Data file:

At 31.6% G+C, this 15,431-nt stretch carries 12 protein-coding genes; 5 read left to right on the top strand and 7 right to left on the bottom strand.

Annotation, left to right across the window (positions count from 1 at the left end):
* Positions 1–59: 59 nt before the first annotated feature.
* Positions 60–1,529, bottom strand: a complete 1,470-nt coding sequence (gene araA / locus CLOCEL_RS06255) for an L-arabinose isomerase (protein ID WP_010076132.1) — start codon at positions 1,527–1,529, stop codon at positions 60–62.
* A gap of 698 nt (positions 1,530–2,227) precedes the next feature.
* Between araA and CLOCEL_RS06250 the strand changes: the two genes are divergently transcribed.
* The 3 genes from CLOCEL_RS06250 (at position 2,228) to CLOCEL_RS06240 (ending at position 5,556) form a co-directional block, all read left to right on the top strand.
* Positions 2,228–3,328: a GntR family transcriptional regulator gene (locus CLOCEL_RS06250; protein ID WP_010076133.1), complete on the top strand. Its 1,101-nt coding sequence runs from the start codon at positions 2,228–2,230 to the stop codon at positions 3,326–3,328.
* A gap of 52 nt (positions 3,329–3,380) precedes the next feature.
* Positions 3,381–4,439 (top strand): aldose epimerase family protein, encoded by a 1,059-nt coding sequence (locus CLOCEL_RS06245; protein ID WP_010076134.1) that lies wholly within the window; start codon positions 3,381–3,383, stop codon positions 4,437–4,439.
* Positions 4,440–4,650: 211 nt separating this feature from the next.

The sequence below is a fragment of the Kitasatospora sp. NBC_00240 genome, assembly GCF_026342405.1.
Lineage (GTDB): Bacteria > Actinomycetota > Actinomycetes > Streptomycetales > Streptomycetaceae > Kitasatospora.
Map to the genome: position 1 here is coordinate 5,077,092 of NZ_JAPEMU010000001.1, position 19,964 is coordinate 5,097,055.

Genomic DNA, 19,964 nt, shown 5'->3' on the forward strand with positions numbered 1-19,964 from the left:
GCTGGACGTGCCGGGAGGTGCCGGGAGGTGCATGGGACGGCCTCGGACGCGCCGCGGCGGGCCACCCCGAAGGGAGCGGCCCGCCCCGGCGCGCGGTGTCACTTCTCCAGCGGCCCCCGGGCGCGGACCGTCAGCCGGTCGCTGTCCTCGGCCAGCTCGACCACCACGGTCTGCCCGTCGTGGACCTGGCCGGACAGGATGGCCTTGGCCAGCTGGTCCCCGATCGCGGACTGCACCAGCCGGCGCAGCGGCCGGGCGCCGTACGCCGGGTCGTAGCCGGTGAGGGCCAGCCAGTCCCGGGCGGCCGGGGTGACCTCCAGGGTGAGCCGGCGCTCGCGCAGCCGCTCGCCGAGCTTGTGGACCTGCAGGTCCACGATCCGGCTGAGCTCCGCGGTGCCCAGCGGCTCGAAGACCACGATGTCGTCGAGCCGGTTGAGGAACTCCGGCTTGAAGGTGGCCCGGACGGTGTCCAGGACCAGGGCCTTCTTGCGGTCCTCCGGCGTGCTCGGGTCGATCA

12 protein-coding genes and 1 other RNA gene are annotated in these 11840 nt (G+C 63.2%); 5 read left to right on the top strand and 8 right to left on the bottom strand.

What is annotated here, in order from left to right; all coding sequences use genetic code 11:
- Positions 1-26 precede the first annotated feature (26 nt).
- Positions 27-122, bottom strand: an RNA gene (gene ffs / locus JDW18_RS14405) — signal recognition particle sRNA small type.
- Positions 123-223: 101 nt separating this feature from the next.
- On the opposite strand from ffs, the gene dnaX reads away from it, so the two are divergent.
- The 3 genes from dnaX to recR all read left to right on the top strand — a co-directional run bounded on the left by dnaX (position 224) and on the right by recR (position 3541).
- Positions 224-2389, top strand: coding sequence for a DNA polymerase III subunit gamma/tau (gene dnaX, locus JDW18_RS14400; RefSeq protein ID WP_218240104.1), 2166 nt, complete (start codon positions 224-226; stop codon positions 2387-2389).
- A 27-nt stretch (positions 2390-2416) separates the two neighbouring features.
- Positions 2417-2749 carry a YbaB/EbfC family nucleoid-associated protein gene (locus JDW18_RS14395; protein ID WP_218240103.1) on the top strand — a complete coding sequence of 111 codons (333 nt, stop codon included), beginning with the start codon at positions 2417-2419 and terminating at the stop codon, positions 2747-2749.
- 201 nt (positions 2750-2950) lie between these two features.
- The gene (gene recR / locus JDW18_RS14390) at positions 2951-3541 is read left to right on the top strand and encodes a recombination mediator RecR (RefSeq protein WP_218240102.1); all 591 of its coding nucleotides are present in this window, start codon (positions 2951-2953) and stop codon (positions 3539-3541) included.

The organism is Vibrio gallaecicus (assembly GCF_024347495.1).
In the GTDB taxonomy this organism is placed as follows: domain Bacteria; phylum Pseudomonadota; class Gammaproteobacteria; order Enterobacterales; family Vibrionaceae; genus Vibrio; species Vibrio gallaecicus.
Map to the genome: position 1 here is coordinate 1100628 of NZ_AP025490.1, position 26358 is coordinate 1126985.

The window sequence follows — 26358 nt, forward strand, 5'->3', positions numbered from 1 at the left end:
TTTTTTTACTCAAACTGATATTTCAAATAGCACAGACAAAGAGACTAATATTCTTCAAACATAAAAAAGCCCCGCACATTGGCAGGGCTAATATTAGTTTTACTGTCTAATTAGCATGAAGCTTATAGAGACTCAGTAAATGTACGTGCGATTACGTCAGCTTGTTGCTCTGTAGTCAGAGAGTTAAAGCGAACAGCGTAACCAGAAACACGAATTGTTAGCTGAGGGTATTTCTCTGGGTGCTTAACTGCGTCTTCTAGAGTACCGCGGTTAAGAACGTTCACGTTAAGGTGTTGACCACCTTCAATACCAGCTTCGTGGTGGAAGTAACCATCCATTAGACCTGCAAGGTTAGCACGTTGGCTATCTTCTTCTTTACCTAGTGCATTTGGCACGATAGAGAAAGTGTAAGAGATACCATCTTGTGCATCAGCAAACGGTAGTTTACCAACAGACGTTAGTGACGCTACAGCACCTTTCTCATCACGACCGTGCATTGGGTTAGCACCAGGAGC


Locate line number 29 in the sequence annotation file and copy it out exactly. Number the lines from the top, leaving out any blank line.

The organism is Vibrio gallaecicus (assembly GCF_024347495.1).